I'm Whitney. Welcome to my little slice of the Internet, where I talk about life in Seattle and our travels beyond it. I have a handsome husbro I may have met outside of a bar, two crazy felines, and a fresh little human born last spring. Do you like reality TV, sampling all the products, and pickled veggies? Me, too! 

I'm so glad  you're here. 

I Thought I Was Indoorsy

I Thought I Was Indoorsy

When we moved to Idaho when I was 14, I'd angstily wax poetic on how soothing it was to fall asleep to the sound of the rain patting against the roof at our house in Western Washington. I'd sigh and cry nearly every time I saw a tumble weed blow across the highway as my dad drove me to school. I'd sit inside and watch hours and hours and hours of TV. I read hundreds of books. I'd paint my nails, make collages for my school binders, talk to my friends "back home" on AOL. I spent so much time alone inside sulking that I never really thought about anything except school and books and my pets and Urban Outfitters and hating high school. 

I  CERTAINLY did not think I was outdoorsy. I do not think I am outdoorsy.

Here are a few reasons why:

  • I don't like sleeping in tents
  • I don't like sleeping on the ground
  • I don't like walking up hill in unpredictable weather conditions
  • I am a mosquito magnet
  • I don't like ruining my nails
  • I don't like smelling anything close to unshowered
  • I don't like bugs
  • I don't like wind
  • I don't like waking up really early
  • I don't particularly care for or about "critters" (rodents of any size)

You get it. I like my modern conveniences. I like to be warm and comfortable, curled up with a cat and a book under a heavy blanket by a roaring fire (even in the summer), undisturbed. Sometimes sulking. But not usually now. I've moved on from all that.

I like sweatpants and cozy socks and quarterly highlights and bi-weekly mani/pedis. I like Nordstrom. I like boozy, long lunches.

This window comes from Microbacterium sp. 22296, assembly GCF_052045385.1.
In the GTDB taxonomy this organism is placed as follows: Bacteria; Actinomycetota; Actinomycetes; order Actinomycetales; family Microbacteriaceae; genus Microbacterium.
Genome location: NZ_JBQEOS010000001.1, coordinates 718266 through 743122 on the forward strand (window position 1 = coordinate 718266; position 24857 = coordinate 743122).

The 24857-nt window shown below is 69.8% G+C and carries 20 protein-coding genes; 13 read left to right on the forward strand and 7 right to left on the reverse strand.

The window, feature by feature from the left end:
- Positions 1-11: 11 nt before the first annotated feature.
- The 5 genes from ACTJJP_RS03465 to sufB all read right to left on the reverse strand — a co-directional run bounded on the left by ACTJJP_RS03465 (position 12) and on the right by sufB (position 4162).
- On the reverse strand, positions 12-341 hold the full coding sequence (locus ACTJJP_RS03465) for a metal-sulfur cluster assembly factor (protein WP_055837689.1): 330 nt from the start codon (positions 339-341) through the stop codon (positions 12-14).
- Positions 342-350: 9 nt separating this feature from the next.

When ODP arrived, we realized he liked to look and point at trees, and we thought maybe casually walking around mountainy areas might be a semi-enjoyable family hobby. As I've come to learn through driving all around the West looking and pointing at trees with our son, I am more outdoorsy than I thought—or remembered—I was:

  • I grew up riding horses and four-wheelers all over
  • I had a bug barn I would fill with bugs from our backyard and inevitably (inadvertently) kill 
  • I grew up riding on the back of motorcycles and in boats of all forms
  • I spent summers roaming around my mom's hometown on my bike, riding anywhere and everywhere
  • I've always split my time between city and country, so too much time in one or the other makes me antsy
  • I can't even count how many times I've been white water rafting
  • I don't mind getting dirty—I mostly mind getting smelly or not having IMMEDIATE access to a warm shower if I want it
  • I've had many a beer in the woods
  • Athleisure is my religion
  • Mom buns are my uniform
  • I am ALWAYS down for #views
  • I can be a pretty good sport when I want to be 

What I've realized is I had it all wrong. I put myself in a box of either I was outdoorsy or I was indoorsy, and I should have known better because boxing people in really bugs me. I often joke that I am a complicated human—that we all are—and I am full of beautiful, delightful contradictions. I am selectively outdoorsy. I am outdoorsy lite. Same great taste, fewer calories. 

I'm into it.

Quite honestly, I've never been happier owning my contradictions.

The One Thing I Hope My Dad's Cancer Teaches My Son

The One Thing I Hope My Dad's Cancer Teaches My Son

High Stakes + Unknowability = Parenting

High Stakes + Unknowability = Parenting